Hacking Trial: Rebekah Brooks Says Rupert Murdoch Asked Her Not to Resign (Report)
She told the court that she talked to the media mogul and his son James Murdoch about her future and their conglomerate's bid for BSkyB.
LONDON – Rebekah Brooks, the former CEO of Rupert Murdoch's U.K. newspaper operation, said the media mogul asked her not to resign in mid-2011 when the phone hacking scandal erupted.
Speaking at the hacking trial here, Brooks said Tuesday that he asked her "not to resign" by phone and later during an in-person meeting the day that the News of the World tabloid closed, the Guardian reported.
The paper closed July 10, 2011, as Murdoch decided to shutter the 168-year-old tabloid amid the scandal.
PHOTOS: 10 TV Trials That Shook The World: Casey Anthony, OJ Simpson, Rodney King
The Guardian quoted Brooks as saying that she had gone to her Oxfordshire, England home over the weekend to spend time with her mother and get emotional support in a time of crisis.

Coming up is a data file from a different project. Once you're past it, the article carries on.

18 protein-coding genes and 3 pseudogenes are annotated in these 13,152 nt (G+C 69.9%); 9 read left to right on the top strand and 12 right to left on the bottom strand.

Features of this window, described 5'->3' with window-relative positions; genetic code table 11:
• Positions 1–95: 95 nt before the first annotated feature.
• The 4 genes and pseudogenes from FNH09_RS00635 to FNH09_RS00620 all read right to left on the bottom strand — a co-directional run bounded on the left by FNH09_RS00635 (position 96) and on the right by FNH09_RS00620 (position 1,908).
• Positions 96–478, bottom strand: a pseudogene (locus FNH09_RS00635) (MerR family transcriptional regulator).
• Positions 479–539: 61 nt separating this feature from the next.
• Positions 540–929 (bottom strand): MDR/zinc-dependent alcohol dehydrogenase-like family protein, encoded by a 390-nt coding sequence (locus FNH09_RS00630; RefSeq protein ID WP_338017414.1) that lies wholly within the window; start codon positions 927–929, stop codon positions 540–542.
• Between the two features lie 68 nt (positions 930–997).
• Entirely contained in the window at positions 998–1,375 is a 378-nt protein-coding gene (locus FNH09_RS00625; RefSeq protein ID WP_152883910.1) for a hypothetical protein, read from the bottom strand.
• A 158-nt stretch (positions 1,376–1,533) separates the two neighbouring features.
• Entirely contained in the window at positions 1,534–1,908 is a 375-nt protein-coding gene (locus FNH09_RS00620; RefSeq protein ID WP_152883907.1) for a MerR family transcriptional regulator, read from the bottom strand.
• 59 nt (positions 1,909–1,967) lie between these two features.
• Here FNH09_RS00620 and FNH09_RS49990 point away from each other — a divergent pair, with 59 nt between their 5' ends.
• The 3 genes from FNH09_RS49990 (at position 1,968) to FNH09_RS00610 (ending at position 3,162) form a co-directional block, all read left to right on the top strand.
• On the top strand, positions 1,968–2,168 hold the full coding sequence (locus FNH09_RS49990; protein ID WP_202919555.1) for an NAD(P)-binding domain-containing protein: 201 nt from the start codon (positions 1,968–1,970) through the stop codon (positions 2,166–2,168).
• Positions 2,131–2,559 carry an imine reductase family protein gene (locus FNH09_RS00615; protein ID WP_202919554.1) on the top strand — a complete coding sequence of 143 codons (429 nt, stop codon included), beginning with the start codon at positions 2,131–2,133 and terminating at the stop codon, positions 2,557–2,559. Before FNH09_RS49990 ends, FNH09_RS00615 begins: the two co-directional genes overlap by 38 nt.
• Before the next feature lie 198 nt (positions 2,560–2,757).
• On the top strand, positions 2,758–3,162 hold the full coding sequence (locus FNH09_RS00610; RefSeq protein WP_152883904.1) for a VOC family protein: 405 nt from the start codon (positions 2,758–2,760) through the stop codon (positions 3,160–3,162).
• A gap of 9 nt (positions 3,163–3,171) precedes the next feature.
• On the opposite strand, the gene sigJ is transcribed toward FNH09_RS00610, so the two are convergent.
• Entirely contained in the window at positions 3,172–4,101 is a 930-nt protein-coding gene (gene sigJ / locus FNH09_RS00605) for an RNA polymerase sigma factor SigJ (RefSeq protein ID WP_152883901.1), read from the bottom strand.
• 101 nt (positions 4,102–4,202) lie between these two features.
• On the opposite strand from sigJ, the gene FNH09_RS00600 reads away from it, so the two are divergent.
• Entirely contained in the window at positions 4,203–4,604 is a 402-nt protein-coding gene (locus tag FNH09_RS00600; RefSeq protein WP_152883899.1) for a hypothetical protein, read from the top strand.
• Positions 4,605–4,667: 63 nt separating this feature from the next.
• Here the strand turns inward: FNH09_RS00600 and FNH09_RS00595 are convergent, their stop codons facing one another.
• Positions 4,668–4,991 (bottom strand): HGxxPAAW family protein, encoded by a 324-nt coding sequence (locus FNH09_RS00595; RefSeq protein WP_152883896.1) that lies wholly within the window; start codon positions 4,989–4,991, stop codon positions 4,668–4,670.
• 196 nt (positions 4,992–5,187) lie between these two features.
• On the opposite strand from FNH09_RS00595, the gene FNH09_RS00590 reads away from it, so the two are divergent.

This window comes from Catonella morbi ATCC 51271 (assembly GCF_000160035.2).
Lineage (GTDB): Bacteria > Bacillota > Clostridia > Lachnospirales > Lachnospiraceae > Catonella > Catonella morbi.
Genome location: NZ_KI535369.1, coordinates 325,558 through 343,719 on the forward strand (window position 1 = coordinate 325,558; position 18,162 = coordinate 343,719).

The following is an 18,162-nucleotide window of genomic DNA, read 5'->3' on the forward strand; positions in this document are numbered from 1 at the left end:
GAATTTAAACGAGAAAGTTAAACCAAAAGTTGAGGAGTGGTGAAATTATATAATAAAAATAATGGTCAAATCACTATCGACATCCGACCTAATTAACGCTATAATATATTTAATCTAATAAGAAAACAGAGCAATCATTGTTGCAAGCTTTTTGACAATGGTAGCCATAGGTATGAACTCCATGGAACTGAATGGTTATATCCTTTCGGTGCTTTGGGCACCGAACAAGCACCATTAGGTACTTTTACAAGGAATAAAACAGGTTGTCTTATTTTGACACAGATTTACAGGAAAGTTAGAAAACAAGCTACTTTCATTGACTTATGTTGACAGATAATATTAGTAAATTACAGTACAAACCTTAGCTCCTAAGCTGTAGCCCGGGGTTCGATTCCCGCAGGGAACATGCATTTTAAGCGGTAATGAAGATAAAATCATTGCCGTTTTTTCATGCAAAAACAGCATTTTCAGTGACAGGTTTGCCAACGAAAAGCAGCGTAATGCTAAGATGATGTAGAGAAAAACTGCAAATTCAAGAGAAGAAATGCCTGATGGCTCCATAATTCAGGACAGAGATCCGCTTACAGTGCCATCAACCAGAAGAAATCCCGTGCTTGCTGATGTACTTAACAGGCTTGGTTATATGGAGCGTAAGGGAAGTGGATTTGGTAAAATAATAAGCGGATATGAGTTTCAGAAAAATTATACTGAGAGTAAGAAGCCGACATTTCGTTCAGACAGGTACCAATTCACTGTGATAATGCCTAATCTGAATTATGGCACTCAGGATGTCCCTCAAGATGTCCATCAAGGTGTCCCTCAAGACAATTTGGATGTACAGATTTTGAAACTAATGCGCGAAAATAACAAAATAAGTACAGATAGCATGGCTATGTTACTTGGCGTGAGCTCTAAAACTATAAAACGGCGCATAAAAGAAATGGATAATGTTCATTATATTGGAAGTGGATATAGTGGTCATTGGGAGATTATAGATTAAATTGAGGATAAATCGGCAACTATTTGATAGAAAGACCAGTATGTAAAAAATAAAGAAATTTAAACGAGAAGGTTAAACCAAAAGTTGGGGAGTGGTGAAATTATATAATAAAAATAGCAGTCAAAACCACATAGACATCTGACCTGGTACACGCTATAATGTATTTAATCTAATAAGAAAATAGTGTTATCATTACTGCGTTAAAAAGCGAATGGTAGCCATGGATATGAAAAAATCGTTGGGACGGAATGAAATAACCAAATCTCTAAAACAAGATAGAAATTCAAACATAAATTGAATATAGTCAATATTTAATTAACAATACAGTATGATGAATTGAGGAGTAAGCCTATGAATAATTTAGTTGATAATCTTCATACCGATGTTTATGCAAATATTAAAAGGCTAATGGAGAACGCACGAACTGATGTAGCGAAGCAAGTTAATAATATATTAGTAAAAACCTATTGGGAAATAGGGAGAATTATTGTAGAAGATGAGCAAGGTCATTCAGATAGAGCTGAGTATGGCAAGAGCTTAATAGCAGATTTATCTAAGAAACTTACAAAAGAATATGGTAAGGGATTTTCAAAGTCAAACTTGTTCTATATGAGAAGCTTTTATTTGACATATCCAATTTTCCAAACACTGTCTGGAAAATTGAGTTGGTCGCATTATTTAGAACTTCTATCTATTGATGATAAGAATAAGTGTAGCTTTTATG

That Sunday, Brooks and husband, Charlie, went to the home of James Murdoch, then chairman of News International, the U.K. newspaper arm of what was then News Corp., the Guardian reported. His home was only a 25-minute drive away, the paper quoted Brooks as saying.
Brooks told the court that she and James Murdoch, who is now deputy COO of the post-company-split entertainment firm 21st Century Fox, discussed her future and the "Sky situation," the Guardian reported. The latter was a reference to then-News Corp.'s offer to acquire full control of U.K. pay TV giant BSkyB. The bid failed amid the scandal, and 21st Century Fox continues to own a 39 percent stake.
The Guardian quoted Brooks as saying that the two then waited for the arrival of Rupert Murdoch in the U.K. During an in-person meeting, Murdoch again rejected her suggestion of a resignation, according to the paper.
Brooks on Tuesday also was asked in court if she had instructed her secretary to hide notebooks amid a police investigation into hacking allegation the Friday before the Murdoch meeting. "No," the Guardian quoted her as saying.